Image_1_Fecal Microbiota Alterations Associated With Diarrhea-Predominant Irritable Bowel Syndrome.PDF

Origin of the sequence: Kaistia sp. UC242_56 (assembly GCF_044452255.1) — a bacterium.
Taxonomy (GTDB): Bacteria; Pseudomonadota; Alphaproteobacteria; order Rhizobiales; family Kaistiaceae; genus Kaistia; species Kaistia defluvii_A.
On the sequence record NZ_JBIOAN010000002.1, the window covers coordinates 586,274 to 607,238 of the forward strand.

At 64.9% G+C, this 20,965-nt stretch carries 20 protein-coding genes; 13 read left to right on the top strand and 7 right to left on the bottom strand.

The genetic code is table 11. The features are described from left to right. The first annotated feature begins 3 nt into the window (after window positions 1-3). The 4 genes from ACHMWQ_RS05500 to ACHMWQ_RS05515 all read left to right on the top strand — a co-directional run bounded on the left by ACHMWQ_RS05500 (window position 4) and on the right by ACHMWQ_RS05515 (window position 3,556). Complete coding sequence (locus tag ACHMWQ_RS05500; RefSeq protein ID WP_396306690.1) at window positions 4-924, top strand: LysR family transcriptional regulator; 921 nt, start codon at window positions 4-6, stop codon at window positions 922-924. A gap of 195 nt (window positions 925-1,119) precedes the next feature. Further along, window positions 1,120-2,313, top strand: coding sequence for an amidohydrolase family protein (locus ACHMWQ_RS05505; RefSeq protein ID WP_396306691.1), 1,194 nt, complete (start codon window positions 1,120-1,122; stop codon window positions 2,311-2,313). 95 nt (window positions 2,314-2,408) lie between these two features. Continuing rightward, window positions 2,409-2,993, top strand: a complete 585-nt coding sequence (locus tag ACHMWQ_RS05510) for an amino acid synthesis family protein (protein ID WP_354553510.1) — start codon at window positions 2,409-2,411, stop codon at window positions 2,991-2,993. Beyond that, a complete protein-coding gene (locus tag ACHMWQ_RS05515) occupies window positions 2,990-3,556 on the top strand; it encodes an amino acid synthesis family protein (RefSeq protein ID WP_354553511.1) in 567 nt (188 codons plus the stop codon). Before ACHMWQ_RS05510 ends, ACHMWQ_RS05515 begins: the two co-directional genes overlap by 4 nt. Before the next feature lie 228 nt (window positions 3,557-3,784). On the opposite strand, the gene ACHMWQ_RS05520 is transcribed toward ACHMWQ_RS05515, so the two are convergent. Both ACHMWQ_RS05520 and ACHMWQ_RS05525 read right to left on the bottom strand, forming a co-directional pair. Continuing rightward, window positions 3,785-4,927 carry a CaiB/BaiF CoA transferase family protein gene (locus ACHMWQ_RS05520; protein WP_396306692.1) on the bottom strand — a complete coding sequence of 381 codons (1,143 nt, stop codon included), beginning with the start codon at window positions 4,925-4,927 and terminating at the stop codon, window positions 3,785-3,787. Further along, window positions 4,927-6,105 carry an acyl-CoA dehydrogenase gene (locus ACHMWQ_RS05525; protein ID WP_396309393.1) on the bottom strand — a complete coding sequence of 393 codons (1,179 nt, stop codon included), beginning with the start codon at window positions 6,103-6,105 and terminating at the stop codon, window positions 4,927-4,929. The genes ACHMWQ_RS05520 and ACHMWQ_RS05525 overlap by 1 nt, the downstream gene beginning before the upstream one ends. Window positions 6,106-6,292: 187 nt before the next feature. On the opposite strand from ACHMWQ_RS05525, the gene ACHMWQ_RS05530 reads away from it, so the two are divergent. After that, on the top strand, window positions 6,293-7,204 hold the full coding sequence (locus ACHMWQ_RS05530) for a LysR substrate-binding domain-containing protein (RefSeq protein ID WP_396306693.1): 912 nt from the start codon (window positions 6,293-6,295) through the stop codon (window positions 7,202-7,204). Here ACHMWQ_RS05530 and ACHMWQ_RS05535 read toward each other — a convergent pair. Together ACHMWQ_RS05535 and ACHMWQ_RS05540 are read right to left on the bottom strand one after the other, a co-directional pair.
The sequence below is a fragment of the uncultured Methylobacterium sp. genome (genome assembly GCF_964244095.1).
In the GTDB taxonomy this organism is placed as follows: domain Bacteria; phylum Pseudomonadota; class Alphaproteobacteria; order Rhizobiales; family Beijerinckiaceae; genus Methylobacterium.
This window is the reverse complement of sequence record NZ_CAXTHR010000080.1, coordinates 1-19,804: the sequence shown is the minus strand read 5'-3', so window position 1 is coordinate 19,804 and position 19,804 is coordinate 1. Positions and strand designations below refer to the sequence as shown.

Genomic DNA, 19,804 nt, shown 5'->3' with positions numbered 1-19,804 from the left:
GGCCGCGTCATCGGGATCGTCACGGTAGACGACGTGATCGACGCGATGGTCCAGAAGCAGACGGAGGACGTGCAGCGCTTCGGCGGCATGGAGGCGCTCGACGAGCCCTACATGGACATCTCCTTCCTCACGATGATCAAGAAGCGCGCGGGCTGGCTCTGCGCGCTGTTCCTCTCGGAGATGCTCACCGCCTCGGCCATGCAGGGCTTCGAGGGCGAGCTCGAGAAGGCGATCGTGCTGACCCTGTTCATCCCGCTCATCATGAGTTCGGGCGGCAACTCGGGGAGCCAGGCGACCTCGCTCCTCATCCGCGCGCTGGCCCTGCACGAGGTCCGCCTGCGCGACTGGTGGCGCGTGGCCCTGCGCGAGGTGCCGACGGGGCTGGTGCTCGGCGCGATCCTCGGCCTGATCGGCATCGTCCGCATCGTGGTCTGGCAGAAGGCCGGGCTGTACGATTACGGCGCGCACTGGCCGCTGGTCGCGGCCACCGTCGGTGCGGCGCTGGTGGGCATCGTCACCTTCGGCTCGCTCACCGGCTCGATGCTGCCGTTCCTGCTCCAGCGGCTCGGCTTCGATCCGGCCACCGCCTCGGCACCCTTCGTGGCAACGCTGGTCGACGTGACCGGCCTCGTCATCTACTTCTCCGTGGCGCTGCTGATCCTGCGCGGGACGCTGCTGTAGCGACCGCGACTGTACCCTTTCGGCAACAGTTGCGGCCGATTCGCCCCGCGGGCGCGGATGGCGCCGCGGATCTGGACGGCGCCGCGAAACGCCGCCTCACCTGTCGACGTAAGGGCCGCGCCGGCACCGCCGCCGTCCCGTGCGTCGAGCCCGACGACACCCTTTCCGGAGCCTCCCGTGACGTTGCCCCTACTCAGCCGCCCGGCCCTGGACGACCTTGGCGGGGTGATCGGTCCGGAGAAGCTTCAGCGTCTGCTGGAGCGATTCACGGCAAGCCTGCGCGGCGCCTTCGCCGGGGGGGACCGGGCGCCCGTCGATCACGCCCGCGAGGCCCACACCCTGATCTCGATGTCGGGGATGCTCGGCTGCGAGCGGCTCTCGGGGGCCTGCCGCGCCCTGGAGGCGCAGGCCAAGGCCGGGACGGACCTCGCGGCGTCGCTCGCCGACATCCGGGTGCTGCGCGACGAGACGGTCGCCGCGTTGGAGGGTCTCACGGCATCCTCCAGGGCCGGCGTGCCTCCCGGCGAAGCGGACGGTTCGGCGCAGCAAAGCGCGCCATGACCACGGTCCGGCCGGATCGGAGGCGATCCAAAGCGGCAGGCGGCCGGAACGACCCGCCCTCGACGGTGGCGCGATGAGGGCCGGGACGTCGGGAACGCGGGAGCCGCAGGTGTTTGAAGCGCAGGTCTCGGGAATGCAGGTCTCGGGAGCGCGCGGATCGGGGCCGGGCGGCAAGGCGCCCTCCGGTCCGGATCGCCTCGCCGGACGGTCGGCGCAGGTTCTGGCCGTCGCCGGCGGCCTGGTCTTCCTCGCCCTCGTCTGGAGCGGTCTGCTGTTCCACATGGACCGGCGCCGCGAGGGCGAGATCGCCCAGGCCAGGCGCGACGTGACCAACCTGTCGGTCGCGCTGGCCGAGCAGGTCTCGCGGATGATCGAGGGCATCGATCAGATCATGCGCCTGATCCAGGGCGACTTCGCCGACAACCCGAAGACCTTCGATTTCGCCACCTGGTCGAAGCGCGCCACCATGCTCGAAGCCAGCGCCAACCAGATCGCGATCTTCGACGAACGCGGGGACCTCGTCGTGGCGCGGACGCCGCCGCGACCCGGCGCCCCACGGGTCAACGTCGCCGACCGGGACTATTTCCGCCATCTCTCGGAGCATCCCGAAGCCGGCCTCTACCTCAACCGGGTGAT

Altered gut microbiota are assumed to be involved in the pathogenesis of irritable bowel syndrome (IBS). However, gut microbiota alterations reported in different studies are divergent and sometimes even contradictory. To better elucidate the relationship between altered gut microbiota and IBS, we characterized fecal microbiota of diarrhea-predominant IBS (IBS-D) patients and further explored the effect of rifaximin on gut microbiota using bacterial 16S rRNA gene-targeted pyrosequencing. In our study, IBS-D patients defined by Rome III criteria and age-and-gender matched healthy controls (HC) were enrolled to investigate the fecal microbiota alterations. These IBS-D patients were then treated with rifaximin for 2 weeks and followed up for 10 weeks. Fecal microbiota alterations, small intestine bacterial overgrowth (SIBO) and gastrointestinal (GI) symptoms of IBS-D patients were analyzed before and after treatment. Our results showed fecal microbiota richness but not diversity was decreased in IBS-D patients as compared to HC and there were alterations of fecal microbiota at different taxonomy levels. The abundant phyla Firmicutes was significantly decreased and Bacteroidetes was increased in IBS-D patients. Moreover, the alterations of predominant fermenting bacteria such as Bacteroidales and Clostridiales might be involved in the pathophysiology of IBS-D. In addition, rifaximin was effective in terms of SIBO eradication and even GI symptoms of IBS-D patients achieved at least 10-week improvement after treatment. Furthermore, rifaximin induced alterations of some special bacteria rather than affected the overall composition of microbiota in IBS-D patients. Meanwhile, a potential decrease in propanoate and butanoate metabolism was found in these IBS-D patients after rifaximin treatment. Taken together, there were alterations of gut microbiota in IBS-D patients as compared to HC. Rifaximin could relieve GI symptoms, modify gut microbiota in IBS-D patients and eradicate SIBO in those patients with SIBO, suggesting an additional therapeutic mechanism of rifaximin in the treatment of IBS-D. Our findings of compositional gut microbiota alterations in IBS-D and the effect of rifaximin on the gut microbiota implied that altered gut microbiota were associated with the pathogenesis of IBS.